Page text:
David Elder is like any other experienced farmer; hard working, resilient, sincere and had a bulletproof mentality.
After growing up on a farm in Benalla, working as a jackaroo in Western Australia and establishing a steel fabrication business, David landed his dream property — a farm in Bethanga in north-eastern Victoria. His property, typical of the land around Bethanga and many other parts of Victoria, features a combination of rolling hills and pastures.
Over the years, David has come to know this country like the back of his hand. But it’s also this familiarity that almost killed him.
‘It was a regular day. I’d had ambulance duty the night before and I’d been up at 6:30 in the morning spraying blackberries. I knew the terrain but it was dark, the driveway was steep, and I was tired,’ said David.
Suddenly he was in the dirt. His head was stuck between the ground and the seat of his upturned quad bike. David didn’t know it yet, but he had extensive injuries, including a fractured skull, jaw, shoulder, collarbone and ribs. He also suffered bleeding on the brain and an acquired brain injury.
David was an experienced quad bike rider. He wasn’t going fast at the time of the accident, but he wasn’t wearing a helmet and had a tank on the back from spraying blackberries.
‘I was very familiar with the area, I’d been up and down that road hundreds of times before. You may do it every day, but no two rides are the same,’ said David.
A neighbour and her child found David on their way back from basketball. It was a miracle he survived.
What followed was a farmer’s worst nightmare; five days in an induced coma, three months stuck in a Melbourne hospital and many more months of rehabilitation. David couldn’t do anything on the farm when he returned – although he tried.
‘I couldn’t even remember my own birthday or my own kids’ names. I don’t wish for that to happen to anybody,’ said David.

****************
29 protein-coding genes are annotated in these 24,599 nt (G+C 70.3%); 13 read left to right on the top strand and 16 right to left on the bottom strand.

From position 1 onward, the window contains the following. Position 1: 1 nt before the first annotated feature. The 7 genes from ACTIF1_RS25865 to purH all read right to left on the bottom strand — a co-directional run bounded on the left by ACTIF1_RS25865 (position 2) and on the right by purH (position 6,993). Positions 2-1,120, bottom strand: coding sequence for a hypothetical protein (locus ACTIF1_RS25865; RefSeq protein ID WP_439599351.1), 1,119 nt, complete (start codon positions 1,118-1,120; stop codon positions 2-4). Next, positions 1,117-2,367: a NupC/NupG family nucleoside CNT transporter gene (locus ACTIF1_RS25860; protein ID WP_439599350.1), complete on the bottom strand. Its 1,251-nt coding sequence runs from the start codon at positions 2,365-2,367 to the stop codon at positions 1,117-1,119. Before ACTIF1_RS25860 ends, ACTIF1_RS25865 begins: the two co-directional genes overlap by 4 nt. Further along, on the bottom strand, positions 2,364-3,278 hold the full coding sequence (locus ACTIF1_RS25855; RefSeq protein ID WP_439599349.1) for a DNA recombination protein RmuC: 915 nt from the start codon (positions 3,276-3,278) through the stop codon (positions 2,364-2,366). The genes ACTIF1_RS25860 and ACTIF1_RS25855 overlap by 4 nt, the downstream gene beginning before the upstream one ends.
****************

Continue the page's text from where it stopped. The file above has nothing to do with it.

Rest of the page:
Unfortunately, despite farms only employing 2% of working Victorians, David’s story isn’t unfamiliar. The truth is, around 30% of Victoria’s workplace deaths occur on farms every year. And quad bikes are a leading cause of these deaths and injuries on Australian farms.
Unpredictable weather conditions, mechanical problems and carrying heavy loads are common hazards when operating quad bikes in agricultural workplaces. Even if you travel the same speed, take the same path and complete the same routine like David, it only takes one thing to be different for disaster to strike.
It could be a wash-out on the track after last night’s storm, lower tyre pressure on the left-hand side, an incorrectly packed load or unexpected vermin homes – like a rabbit hole.
Whatever the hazard, even though you feel like today’s routine is the same as yesterday, some things may be out of your control.
In any of the situations above, your quad bike can tip or roll over even at the slowest of speeds, leaving you at risk of being trapped under the vehicle. For many this has led to tragic deaths from being crushed or from asphyxiation.
That’s why no two quad bike rides are the same.
And that’s why David is incredibly lucky.
After his accident, David reviewed the best options for his farm work. Now, along with his ute, David uses a side-by-side vehicle with a rollover protection system and seatbelt.
Side-by-side vehicles are included under the Victorian Government quad bike safety rebate.